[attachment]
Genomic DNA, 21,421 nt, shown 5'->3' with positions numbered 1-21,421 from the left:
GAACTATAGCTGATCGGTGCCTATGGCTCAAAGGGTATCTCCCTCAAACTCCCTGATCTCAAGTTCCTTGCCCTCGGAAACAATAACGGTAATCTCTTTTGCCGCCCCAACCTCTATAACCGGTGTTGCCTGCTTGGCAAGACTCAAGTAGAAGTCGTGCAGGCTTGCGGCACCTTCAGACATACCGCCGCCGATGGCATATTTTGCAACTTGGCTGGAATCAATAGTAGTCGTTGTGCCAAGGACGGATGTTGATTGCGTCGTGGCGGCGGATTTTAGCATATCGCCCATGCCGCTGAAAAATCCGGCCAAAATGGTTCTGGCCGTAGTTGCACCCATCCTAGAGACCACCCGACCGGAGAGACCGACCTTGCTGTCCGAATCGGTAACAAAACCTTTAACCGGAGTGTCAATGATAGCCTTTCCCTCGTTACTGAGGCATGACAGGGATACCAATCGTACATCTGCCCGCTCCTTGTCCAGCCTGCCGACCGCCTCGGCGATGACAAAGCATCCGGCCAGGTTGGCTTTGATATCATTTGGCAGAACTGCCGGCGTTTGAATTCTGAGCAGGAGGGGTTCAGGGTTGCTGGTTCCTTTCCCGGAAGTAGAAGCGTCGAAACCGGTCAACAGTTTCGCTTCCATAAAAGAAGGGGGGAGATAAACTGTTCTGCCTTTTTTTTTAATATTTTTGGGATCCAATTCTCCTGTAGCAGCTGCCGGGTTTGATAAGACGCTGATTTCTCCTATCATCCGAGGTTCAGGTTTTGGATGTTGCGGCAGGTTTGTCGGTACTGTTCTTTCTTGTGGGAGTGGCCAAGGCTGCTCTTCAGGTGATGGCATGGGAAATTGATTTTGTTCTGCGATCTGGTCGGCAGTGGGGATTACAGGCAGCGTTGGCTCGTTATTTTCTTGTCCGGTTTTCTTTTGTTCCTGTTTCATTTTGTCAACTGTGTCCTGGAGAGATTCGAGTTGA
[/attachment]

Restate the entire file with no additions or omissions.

Genomic DNA, 21,421 nt, shown 5'->3' with positions numbered 1-21,421 from the left:
GAACTATAGCTGATCGGTGCCTATGGCTCAAAGGGTATCTCCCTCAAACTCCCTGATCTCAAGTTCCTTGCCCTCGGAAACAATAACGGTAATCTCTTTTGCCGCCCCAACCTCTATAACCGGTGTTGCCTGCTTGGCAAGACTCAAGTAGAAGTCGTGCAGGCTTGCGGCACCTTCAGACATACCGCCGCCGATGGCATATTTTGCAACTTGGCTGGAATCAATAGTAGTCGTTGTGCCAAGGACGGATGTTGATTGCGTCGTGGCGGCGGATTTTAGCATATCGCCCATGCCGCTGAAAAATCCGGCCAAAATGGTTCTGGCCGTAGTTGCACCCATCCTAGAGACCACCCGACCGGAGAGACCGACCTTGCTGTCCGAATCGGTAACAAAACCTTTAACCGGAGTGTCAATGATAGCCTTTCCCTCGTTACTGAGGCATGACAGGGATACCAATCGTACATCTGCCCGCTCCTTGTCCAGCCTGCCGACCGCCTCGGCGATGACAAAGCATCCGGCCAGGTTGGCTTTGATATCATTTGGCAGAACTGCCGGCGTTTGAATTCTGAGCAGGAGGGGTTCAGGGTTGCTGGTTCCTTTCCCGGAAGTAGAAGCGTCGAAACCGGTCAACAGTTTCGCTTCCATAAAAGAAGGGGGGAGATAAACTGTTCTGCCTTTTTTTTTAATATTTTTGGGATCCAATTCTCCTGTAGCAGCTGCCGGGTTTGATAAGACGCTGATTTCTCCTATCATCCGAGGTTCAGGTTTTGGATGTTGCGGCAGGTTTGTCGGTACTGTTCTTTCTTGTGGGAGTGGCCAAGGCTGCTCTTCAGGTGATGGCATGGGAAATTGATTTTGTTCTGCGATCTGGTCGGCAGTGGGGATTACAGGCAGCGTTGGCTCGTTATTTTCTTGTCCGGTTTTCTTTTGTTCCTGTTTCATTTTGTCAACTGTGTCCTGGAGAGATTCGAGTTGA